Murder by Dentists, Saved by Holistic Dental Groups: Tolerating Uncertainty as Next Medical Revolution

by | Nov 15, 2016 | Acupuncture Meridian Assessment, Dental, History of Medicine

Two main American holistic biological dental groups, IAOMT (International Academy of Oral Medicine and Toxicology) and IABDM (International Academy of Biological Dentistry and Medicine) had their first joint meeting in Reno, NV in September 2016. These Holistic Dental Groups have been leaders in the Dental-Medical health care reform movement.

They are against using silver-mercury amalgams, conservative in the use of root canals and dental implants, careful in their use of dental materials, and address issues of TMJ (Temporomandibular Joint), jaw infection, sleep apnea, and other dental related medical issues that are not widely accepted by the mainstream or academic medical communities.

I had the privilege to present to over 500 biological dentists on “Dental, Parasites and Energy Medicine: Missing Link for Incurables.” I discussed how medical professionals can detect problems before they manifest in blood tests or X-rays by using ancient subtle energy medicine, which I call Acupuncture Meridian Assessment (AMA).

One of my lecture slides covered medical related iatrogenic death, that is, death caused by physicians and medical care (225,000 people die every year from medical care, JAMA 2005). But I said it’s not fair for medical care to take all the blame for these deaths. Often the problems started in the dental chair with improper dental care, mercury amalgams, root canals, faulty tooth extractions, and other dental related problems.

Many books and articles have been written about “death by medical care.” I was raising the question, “How about murder by dentist?”. The audience was dead silent. They did not appreciate my sense of warped counter argument. At least, not until I said that maybe these patients can be saved by holistic dental groups like you.

The dental and medical professions are separate and independent of each other. We tend to ignore each other’s profession. We seldom communicate and work as a medical-dental team. There is too much “uncertainty” and too wide of a gap for reaching out to other professionals. I often tell my patients that I will do my part for medical care but the miracle will not happen if you have active hidden dental problems. Dental work must be done properly by a holistic dentist or oral surgeon.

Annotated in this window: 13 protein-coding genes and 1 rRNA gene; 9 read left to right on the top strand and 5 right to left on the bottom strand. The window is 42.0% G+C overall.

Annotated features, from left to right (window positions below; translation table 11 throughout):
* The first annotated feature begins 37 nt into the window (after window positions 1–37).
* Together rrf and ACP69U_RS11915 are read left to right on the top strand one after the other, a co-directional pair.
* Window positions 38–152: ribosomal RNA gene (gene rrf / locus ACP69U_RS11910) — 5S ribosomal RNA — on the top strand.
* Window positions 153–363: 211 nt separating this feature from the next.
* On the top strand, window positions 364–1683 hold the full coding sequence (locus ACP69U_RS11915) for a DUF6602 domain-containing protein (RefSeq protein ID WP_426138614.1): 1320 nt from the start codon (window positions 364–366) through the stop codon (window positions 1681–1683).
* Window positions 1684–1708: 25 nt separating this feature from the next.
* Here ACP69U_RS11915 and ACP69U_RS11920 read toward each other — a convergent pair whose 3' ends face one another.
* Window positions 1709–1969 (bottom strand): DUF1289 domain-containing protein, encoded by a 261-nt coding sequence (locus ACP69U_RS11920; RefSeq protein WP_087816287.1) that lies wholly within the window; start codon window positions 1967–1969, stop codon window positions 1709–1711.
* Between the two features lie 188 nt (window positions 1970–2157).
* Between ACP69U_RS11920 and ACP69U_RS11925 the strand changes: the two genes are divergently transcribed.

Dealing with uncertainty in medical science is a familiar, but uncomfortable, territory for medicine and dentistry. In November 2016, the New England Journal of Medicine (NEJM) published an essay, “Becoming a Physician; Tolerating Uncertainly-The Next Medical Revolution,” By Arabella L. Simpkin, B.M., B.Ch., M.M.Sc, and Richard M. Schwartzstein, M.D.

The essay discussed that although physicians are rationally aware when uncertainty exists, the culture of medicine is unwilling to acknowledge and embrace uncertainty. They continued that we demand a differential diagnosis after being presented with few facts and exhort our trainees to “put your money down” on a solution to the problem at hand despite the powerful effect of cognitive biases under these conditions.

Great tensions are created by the conflict between the quest for certainty and the reality of uncertainty. Our curricula should recognize diagnosis as dynamic and evolving. We can speak about “hypotheses” rather than “diagnosis,” thereby changing the expectations of both patients and physicians and facilitating the shift in culture.

Sir William Osler, the father of Modern Medicine, one of the founders and a professor at Johns Hopkins Hospital, had a maxim which states that medicine is a science of uncertainty and an art of probability. Ironically, only uncertainty is a sure thing. Certainty is an illusion.

Therefore, we can, and should, teach physicians specifically about handling scientific uncertainty, which is essential if patients are to truly share in decision making.

The NEJM, a conservative medical journal from the Massachusetts Medical Society, is telling physicians to tolerate and teach young physicians to deal with uncertainty as a new reality in this binary black and white, yes and no, digital age.

The basic principle of uncertainty in quantum physics can be applied to all living systems including medical and dental related biological systems. Based on the acupuncture meridian assessment (AMA), I may tell my patients with asthma, heart arrhythmia, chest pain, chronic fatigue, rheumatism, Lyme disease, kidney problems, infertility, or hormonal problems to remove a tooth that may look normal according to X-rays and go through aggressive parasite cleansing. Some patients look at me as if I am too far gone, as if I am pretending to see the dark side of the moon. For more information on AMA, look at the many articles on my website.

Even when a patient is willing to extract the tooth (with no promise that it will fix their problems), it is very difficult to convince a regular dentist, or even a holistic dentist, to remove the tooth without the hard evidence of an X-ray indicating an abscessed or damaged tooth. The pathological effects of biotoxins from any infected tooth in the early stage of a tooth infection may not manifest on X-ray for many years, or until there is over 30-50% damage to the jawbone. However, the abnormal disturbance signal can be picked up by acupuncture meridian assessment at a much earlier phase of the illness, even before showing physical evidence on X-ray.

Tolerating uncertainty might be the next medical revolution according to the NEJM essay. Murder by dentist, saved by holistic dental groups may not sound as crazy as murder by medical care. Sometimes, dealing with dental-related medical problems by medical professionals or by dentists is like looking blindsided at the dark side of the moon.